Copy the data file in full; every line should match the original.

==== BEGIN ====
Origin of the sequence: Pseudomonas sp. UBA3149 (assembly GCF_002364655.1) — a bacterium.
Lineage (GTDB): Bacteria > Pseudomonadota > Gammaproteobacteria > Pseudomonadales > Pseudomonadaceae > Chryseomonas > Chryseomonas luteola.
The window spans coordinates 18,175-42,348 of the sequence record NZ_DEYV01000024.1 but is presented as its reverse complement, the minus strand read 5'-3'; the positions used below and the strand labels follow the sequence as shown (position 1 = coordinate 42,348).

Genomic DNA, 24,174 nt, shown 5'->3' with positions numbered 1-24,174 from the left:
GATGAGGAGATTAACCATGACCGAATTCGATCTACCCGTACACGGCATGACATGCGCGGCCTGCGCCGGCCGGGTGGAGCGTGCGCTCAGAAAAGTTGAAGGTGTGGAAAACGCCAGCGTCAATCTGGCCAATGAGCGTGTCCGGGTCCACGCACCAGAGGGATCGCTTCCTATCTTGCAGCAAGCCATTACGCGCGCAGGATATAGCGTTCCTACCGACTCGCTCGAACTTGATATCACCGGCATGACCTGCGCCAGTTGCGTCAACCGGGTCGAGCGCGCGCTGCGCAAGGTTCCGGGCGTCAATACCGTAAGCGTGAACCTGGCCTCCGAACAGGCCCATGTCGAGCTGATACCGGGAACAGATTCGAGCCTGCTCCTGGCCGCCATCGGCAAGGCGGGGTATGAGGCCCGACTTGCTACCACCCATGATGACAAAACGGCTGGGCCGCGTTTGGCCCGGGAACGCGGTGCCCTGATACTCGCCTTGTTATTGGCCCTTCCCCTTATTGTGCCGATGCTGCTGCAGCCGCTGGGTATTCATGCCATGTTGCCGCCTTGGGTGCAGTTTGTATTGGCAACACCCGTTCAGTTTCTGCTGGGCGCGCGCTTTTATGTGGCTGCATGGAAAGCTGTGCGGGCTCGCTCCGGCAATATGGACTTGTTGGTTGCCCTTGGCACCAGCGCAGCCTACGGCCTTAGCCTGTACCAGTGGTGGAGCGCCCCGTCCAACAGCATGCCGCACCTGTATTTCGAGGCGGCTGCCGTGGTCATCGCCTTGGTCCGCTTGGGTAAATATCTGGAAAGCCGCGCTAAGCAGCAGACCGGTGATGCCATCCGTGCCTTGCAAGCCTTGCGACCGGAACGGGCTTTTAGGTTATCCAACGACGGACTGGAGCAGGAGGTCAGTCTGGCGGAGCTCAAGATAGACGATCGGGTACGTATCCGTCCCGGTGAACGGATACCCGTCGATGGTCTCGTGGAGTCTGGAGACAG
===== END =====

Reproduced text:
Origin of the sequence: Pseudomonas sp. UBA3149 (assembly GCF_002364655.1) — a bacterium.
Lineage (GTDB): Bacteria > Pseudomonadota > Gammaproteobacteria > Pseudomonadales > Pseudomonadaceae > Chryseomonas > Chryseomonas luteola.
The window spans coordinates 18,175-42,348 of the sequence record NZ_DEYV01000024.1 but is presented as its reverse complement, the minus strand read 5'-3'; the positions used below and the strand labels follow the sequence as shown (position 1 = coordinate 42,348).

Genomic DNA, 24,174 nt, shown 5'->3' with positions numbered 1-24,174 from the left:
GATGAGGAGATTAACCATGACCGAATTCGATCTACCCGTACACGGCATGACATGCGCGGCCTGCGCCGGCCGGGTGGAGCGTGCGCTCAGAAAAGTTGAAGGTGTGGAAAACGCCAGCGTCAATCTGGCCAATGAGCGTGTCCGGGTCCACGCACCAGAGGGATCGCTTCCTATCTTGCAGCAAGCCATTACGCGCGCAGGATATAGCGTTCCTACCGACTCGCTCGAACTTGATATCACCGGCATGACCTGCGCCAGTTGCGTCAACCGGGTCGAGCGCGCGCTGCGCAAGGTTCCGGGCGTCAATACCGTAAGCGTGAACCTGGCCTCCGAACAGGCCCATGTCGAGCTGATACCGGGAACAGATTCGAGCCTGCTCCTGGCCGCCATCGGCAAGGCGGGGTATGAGGCCCGACTTGCTACCACCCATGATGACAAAACGGCTGGGCCGCGTTTGGCCCGGGAACGCGGTGCCCTGATACTCGCCTTGTTATTGGCCCTTCCCCTTATTGTGCCGATGCTGCTGCAGCCGCTGGGTATTCATGCCATGTTGCCGCCTTGGGTGCAGTTTGTATTGGCAACACCCGTTCAGTTTCTGCTGGGCGCGCGCTTTTATGTGGCTGCATGGAAAGCTGTGCGGGCTCGCTCCGGCAATATGGACTTGTTGGTTGCCCTTGGCACCAGCGCAGCCTACGGCCTTAGCCTGTACCAGTGGTGGAGCGCCCCGTCCAACAGCATGCCGCACCTGTATTTCGAGGCGGCTGCCGTGGTCATCGCCTTGGTCCGCTTGGGTAAATATCTGGAAAGCCGCGCTAAGCAGCAGACCGGTGATGCCATCCGTGCCTTGCAAGCCTTGCGACCGGAACGGGCTTTTAGGTTATCCAACGACGGACTGGAGCAGGAGGTCAGTCTGGCGGAGCTCAAGATAGACGATCGGGTACGTATCCGTCCCGGTGAACGGATACCCGTCGATGGTCTCGTGGAGTCTGGAGACAG